The government needs to do something about inflation, but it’s not clear what. Fed Chair Jerome Powell inched up the interest rate, but a wide swath of economists has cautioned not to undermine the pandemic recovery before it even turns expansionary relative to the historical trend. And yet people are hurting, especially at the gas pump—and if Democrats can’t come up with a compelling narrative, they’re likely to face the electorate’s ire in November. The consensus is that they’re screwed. If there’s a way out of this trap, policy-makers need to stop treating inflation like an angered deity to be appeased through sacrifice and more like an aggregation of different price trends.
Different kinds of inflation mean different things for different people, and for the public as a political body. Wage inflation is not in and of itself a problem unless you’re the one paying for it, and in general employers aren’t experiencing a “profit squeeze,” so they can, in general, stuff it. Used-car prices are a problem for buyers, but are not likely to be a long-term one. Acceleration in medical and education costs, recent inflation drivers, have slackened. Price hikes for luxury handbags, private jets, and super-yachts are not the public’s concern except insofar as they suggest there are too many rich people. It’s inflation in working people’s base costs like food, rent, energy, and transportation that demands government solutions, and at every level our representatives have levers they can pull.
Yet of the fiscal anti-inflation strategies ready to hand the most prominent is one I call “Make things worse to keep them the same.” It’s exemplified in the calls to fight gas prices by expanding domestic fossil fuel production—a suicidal move akin to heating the house via arson that, nonetheless, absent competing ideas, threatens to become conventional wisdom. More examples: the plan to increase mortgage rates to solve the problem of unaffordable houses and the one to resume student loan payments to cool demand, like healing broken fingers by cutting them off. Even if these tactics work to stunt price movement, they threaten to leave people more unhappy than they started.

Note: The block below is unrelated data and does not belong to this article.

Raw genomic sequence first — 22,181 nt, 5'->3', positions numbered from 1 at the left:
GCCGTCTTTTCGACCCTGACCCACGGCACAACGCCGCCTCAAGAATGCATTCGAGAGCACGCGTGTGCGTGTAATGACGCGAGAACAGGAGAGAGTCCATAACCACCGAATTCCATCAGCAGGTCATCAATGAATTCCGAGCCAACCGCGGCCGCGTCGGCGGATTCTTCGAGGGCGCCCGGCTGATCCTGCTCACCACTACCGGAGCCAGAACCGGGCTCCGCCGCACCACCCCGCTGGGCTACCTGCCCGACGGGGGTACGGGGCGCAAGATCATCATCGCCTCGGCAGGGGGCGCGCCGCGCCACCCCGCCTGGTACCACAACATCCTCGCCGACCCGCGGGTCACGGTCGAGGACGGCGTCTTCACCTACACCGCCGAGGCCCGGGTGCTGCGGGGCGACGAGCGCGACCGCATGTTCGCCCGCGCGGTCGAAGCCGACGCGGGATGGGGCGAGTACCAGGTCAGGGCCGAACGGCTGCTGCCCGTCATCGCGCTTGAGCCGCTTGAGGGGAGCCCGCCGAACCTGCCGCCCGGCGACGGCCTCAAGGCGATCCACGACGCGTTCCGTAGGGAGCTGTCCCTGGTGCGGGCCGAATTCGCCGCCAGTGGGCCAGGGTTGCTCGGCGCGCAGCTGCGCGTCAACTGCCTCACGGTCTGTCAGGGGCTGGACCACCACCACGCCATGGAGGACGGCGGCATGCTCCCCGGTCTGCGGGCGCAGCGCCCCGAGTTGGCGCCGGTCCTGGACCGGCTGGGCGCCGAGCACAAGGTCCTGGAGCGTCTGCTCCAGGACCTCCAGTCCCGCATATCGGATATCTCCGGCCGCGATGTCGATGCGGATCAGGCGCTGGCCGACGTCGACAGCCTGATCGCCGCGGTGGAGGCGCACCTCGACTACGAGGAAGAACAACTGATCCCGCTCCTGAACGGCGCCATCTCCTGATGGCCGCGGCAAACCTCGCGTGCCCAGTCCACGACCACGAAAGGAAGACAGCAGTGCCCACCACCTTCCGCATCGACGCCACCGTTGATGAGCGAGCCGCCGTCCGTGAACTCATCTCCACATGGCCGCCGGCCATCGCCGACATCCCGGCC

Progressives and anti-monopolists have offered an alternative solution: Bring down prices by increasing competition. Led by the Twitter rabble and Elizabeth Warren, this group holds that corporations are riding transitory pandemic cost hikes to gouge on unrelated items. It’s a compelling story, with a good guy (consumers) and a bad guy (corporations), and it seems to have the president’s ear; Biden’s State of the Union address mentioned fostering competition as one of the four points in his inflation plan, particularly in shipping and nursing homes. But oil prices are set by an international cartel, and home rents by a multitude of landlords. Even if these days there’s no bad time for antitrust action, it’s hardly the panacea some claim.
To tackle the egregious gas hikes in particular, economist Dean Baker suggests that we reduce demand the simplest way possible: by paying people not to drive. In a blog post for the Center for Economic and Policy and Research, he ballparks that for $130 billion the federal government could reduce driving by 20 percent, a fast and pragmatic way to “find” 2 million barrels of oil a day without backsliding on our emissions goals. Instead of driving, people could take buses, which could run with expanded times and without charge for another $40 billion.
Fighting inflation by making the bus free is counterintuitive, but the provision of public services insulates people from the capricious market, which in turn exerts downward pressure on prices. Irish politician Cormac Devlin suggested the same thing, asking the country’s prime minister to consider an experiment with fare-free buses to shelter commuters from increased fuel costs and fight inflation overall.